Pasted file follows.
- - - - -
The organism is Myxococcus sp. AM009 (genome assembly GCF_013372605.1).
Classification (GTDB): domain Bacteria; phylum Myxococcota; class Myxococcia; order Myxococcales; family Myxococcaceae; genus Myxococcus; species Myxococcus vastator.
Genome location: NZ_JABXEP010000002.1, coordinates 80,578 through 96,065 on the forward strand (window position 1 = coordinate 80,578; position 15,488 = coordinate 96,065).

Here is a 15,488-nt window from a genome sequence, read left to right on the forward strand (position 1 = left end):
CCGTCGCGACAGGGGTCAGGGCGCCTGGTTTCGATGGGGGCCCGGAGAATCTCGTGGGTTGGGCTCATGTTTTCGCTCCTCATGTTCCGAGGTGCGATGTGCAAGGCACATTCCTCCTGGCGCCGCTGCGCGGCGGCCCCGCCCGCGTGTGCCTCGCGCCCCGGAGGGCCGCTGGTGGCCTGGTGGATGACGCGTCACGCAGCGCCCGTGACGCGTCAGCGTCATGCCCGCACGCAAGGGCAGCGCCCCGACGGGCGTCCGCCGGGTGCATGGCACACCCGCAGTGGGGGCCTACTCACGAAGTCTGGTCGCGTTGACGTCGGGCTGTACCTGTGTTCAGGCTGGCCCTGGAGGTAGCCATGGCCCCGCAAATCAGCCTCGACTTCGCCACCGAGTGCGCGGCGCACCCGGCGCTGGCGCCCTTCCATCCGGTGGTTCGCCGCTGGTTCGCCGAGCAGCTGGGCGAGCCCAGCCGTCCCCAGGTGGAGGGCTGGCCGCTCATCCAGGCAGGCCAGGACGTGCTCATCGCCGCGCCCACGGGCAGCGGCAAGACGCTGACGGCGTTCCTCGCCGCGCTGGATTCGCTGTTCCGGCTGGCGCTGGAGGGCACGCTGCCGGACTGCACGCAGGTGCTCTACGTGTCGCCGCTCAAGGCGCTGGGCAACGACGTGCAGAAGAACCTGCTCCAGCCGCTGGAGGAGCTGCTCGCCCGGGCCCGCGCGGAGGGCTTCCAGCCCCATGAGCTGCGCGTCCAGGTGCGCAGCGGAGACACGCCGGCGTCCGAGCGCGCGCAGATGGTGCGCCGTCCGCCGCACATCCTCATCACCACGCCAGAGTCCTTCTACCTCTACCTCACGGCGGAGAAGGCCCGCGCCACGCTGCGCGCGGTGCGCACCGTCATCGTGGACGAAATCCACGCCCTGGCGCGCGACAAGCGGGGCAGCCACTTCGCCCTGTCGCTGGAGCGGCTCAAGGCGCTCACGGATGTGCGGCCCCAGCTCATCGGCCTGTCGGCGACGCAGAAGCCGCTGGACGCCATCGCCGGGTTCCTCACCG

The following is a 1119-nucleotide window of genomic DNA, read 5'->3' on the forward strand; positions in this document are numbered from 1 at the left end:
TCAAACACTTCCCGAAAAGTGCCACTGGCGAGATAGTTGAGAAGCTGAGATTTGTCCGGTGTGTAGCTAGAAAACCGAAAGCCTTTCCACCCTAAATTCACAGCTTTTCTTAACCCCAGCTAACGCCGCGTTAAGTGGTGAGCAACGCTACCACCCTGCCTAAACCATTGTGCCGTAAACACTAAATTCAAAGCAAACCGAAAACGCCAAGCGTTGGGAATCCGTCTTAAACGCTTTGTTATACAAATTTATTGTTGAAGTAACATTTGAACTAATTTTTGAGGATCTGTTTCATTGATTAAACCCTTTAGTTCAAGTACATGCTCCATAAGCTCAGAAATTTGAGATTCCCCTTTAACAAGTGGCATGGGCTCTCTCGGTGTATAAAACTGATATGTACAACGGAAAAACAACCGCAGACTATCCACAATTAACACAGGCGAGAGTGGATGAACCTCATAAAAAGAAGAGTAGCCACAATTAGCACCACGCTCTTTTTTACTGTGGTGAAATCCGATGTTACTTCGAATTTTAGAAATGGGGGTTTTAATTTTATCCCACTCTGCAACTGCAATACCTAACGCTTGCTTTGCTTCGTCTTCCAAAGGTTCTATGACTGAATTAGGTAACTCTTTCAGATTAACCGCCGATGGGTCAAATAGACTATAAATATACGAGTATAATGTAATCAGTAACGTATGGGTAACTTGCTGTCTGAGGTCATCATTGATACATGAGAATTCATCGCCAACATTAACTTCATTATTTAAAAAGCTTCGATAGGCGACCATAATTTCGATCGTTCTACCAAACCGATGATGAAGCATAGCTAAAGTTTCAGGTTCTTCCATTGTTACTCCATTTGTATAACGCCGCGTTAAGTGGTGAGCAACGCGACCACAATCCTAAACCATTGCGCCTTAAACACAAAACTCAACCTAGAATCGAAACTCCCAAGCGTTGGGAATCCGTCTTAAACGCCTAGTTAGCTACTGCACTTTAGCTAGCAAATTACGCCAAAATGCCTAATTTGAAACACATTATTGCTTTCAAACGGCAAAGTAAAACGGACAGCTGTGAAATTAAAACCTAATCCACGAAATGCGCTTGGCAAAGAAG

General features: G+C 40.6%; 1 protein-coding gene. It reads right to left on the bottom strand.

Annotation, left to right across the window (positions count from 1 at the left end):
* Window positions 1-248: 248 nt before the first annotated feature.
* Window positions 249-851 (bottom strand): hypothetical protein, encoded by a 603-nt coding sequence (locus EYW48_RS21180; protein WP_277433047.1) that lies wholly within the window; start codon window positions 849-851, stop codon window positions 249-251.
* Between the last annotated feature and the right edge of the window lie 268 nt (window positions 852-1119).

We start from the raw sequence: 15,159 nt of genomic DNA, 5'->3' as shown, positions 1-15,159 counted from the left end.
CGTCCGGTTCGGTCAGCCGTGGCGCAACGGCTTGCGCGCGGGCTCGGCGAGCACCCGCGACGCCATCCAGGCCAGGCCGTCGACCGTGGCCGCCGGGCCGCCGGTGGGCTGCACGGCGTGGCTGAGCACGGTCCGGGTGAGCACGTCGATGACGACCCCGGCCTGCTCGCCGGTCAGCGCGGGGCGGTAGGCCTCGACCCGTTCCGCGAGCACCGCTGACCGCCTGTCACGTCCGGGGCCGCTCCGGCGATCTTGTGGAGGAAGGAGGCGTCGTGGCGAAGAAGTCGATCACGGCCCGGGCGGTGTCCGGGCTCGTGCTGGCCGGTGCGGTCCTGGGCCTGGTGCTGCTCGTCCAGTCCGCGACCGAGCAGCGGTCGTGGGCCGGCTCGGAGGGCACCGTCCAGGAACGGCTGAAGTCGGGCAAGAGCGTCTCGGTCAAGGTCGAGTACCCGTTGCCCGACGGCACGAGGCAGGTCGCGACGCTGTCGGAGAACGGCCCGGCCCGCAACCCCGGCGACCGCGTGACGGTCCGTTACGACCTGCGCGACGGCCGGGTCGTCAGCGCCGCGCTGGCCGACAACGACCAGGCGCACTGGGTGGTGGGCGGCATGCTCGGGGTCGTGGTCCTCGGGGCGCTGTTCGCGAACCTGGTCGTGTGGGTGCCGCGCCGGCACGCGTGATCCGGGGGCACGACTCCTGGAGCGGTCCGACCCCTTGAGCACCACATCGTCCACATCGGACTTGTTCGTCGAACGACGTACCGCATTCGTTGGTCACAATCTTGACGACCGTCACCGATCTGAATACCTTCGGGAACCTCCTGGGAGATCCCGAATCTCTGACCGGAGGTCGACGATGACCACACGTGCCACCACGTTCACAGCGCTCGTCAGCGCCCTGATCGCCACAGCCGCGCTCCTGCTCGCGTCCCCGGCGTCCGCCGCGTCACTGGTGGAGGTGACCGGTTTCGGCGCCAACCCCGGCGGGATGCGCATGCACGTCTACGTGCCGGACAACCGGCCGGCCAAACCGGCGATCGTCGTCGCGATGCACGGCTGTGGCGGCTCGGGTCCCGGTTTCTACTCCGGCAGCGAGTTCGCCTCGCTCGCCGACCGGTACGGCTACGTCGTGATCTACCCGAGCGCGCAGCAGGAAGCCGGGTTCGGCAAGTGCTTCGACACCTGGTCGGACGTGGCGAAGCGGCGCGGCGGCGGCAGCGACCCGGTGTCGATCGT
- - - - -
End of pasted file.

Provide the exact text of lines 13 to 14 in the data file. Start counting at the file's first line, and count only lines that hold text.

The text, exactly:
We start from the raw sequence: 15,159 nt of genomic DNA, 5'->3' as shown, positions 1-15,159 counted from the left end.
CGTCCGGTTCGGTCAGCCGTGGCGCAACGGCTTGCGCGCGGGCTCGGCGAGCACCCGCGACGCCATCCAGGCCAGGCCGTCGACCGTGGCCGCCGGGCCGCCGGTGGGCTGCACGGCGTGGCTGAGCACGGTCCGGGTGAGCACGTCGATGACGACCCCGGCCTGCTCGCCGGTCAGCGCGGGGCGGTAGGCCTCGACCCGTTCCGCGAGCACCGCTGACCGCCTGTCACGTCCGGGGCCGCTCCGGCGATCTTGTGGAGGAAGGAGGCGTCGTGGCGAAGAAGTCGATCACGGCCCGGGCGGTGTCCGGGCTCGTGCTGGCCGGTGCGGTCCTGGGCCTGGTGCTGCTCGTCCAGTCCGCGACCGAGCAGCGGTCGTGGGCCGGCTCGGAGGGCACCGTCCAGGAACGGCTGAAGTCGGGCAAGAGCGTCTCGGTCAAGGTCGAGTACCCGTTGCCCGACGGCACGAGGCAGGTCGCGACGCTGTCGGAGAACGGCCCGGCCCGCAACCCCGGCGACCGCGTGACGGTCCGTTACGACCTGCGCGACGGCCGGGTCGTCAGCGCCGCGCTGGCCGACAACGACCAGGCGCACTGGGTGGTGGGCGGCATGCTCGGGGTCGTGGTCCTCGGGGCGCTGTTCGCGAACCTGGTCGTGTGGGTGCCGCGCCGGCACGCGTGATCCGGGGGCACGACTCCTGGAGCGGTCCGACCCCTTGAGCACCACATCGTCCACATCGGACTTGTTCGTCGAACGACGTACCGCATTCGTTGGTCACAATCTTGACGACCGTCACCGATCTGAATACCTTCGGGAACCTCCTGGGAGATCCCGAATCTCTGACCGGAGGTCGACGATGACCACACGTGCCACCACGTTCACAGCGCTCGTCAGCGCCCTGATCGCCACAGCCGCGCTCCTGCTCGCGTCCCCGGCGTCCGCCGCGTCACTGGTGGAGGTGACCGGTTTCGGCGCCAACCCCGGCGGGATGCGCATGCACGTCTACGTGCCGGACAACCGGCCGGCCAAACCGGCGATCGTCGTCGCGATGCACGGCTGTGGCGGCTCGGGTCCCGGTTTCTACTCCGGCAGCGAGTTCGCCTCGCTCGCCGACCGGTACGGCTACGTCGTGATCTACCCGAGCGCGCAGCAGGAAGCCGGGTTCGGCAAGTGCTTCGACACCTGGTCGGACGTGGCGAAGCGGCGCGGCGGCGGCAGCGACCCGGTGTCGATCGT